This article uses the analogy of a burger chef to show how software teams can be more productive by focusing on a small number of features at a time.
I think this is more widely applicable. The factory production line was designed to make already-designed things with the fewest mistakes. It does not make people happy, nor does it foster creativity.
Figuring out problems is hard. It’s kind of what I do for a living. Having lots of different things on the go at the same time does not improve things, it makes each one worse.
Now that we understand the burger and the software variations of the problem, we can make a recommendation to both cooks and software engineers alike:
Reducing transaction costs enables small batches. Small batches, in turn, reduce average cycle times, diminish risk, and enhance reliability.
You should only start without having finished when transaction costs are high, and it wouldn’t make economic sense to spend time decreasing them, either because you have agreed to a particular delivery date or because you don’t have the capital to invest.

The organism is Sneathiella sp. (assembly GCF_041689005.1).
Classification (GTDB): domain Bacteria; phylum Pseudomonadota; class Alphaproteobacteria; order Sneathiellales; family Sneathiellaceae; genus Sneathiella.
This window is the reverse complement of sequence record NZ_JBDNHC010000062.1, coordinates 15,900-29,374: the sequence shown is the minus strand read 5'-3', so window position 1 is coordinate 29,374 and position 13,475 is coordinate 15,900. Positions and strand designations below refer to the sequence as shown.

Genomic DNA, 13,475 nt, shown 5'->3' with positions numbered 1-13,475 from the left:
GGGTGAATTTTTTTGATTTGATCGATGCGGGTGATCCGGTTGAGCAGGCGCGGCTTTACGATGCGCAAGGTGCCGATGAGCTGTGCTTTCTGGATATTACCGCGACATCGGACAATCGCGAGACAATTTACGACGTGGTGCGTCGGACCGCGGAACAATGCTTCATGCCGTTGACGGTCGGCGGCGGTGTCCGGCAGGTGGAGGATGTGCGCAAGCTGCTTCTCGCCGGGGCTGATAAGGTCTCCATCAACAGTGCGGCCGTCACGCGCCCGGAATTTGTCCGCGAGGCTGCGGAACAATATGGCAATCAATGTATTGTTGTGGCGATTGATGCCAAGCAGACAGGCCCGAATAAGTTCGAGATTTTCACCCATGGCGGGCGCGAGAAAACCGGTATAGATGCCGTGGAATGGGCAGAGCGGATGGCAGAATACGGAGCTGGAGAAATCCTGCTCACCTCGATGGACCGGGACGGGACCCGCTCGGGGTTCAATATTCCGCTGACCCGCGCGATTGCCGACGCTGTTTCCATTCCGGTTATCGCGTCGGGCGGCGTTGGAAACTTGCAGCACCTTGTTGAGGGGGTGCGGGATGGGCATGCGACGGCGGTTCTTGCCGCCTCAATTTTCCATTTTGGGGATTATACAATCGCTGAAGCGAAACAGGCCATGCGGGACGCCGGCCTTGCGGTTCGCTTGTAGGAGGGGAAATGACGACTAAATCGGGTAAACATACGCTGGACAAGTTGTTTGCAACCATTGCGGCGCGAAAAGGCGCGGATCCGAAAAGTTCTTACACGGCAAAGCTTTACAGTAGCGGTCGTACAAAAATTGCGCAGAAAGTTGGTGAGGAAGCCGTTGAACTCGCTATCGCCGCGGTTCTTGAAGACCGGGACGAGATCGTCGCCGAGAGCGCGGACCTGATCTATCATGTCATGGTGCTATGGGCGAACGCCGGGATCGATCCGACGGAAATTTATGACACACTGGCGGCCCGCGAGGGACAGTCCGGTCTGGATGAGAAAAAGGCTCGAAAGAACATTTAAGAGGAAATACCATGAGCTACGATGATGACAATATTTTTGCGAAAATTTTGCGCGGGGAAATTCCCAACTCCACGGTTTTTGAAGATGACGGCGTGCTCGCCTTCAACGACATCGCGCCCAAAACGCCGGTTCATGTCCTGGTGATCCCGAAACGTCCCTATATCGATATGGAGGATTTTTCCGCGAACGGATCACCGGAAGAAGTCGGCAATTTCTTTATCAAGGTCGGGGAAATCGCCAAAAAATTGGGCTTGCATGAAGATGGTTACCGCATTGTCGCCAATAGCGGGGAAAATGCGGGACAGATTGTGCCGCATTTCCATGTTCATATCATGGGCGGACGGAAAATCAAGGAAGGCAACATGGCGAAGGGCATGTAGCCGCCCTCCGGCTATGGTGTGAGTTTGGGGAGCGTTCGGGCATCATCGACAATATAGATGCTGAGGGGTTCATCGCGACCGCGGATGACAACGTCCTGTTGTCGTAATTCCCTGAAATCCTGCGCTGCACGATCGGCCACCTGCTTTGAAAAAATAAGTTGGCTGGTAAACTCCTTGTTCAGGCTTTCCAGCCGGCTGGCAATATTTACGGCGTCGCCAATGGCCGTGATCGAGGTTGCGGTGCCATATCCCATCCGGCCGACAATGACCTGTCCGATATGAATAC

That said, I’d be careful to avoid falling into a situation where “you’re too busy draining the flood to be able to fix the leak”. The earlier you decrease transaction costs, the earlier you’ll be reaping the benefits from having done it.
Source: How finishing what you start makes teams more productive and predictable | Lucas F. Costa
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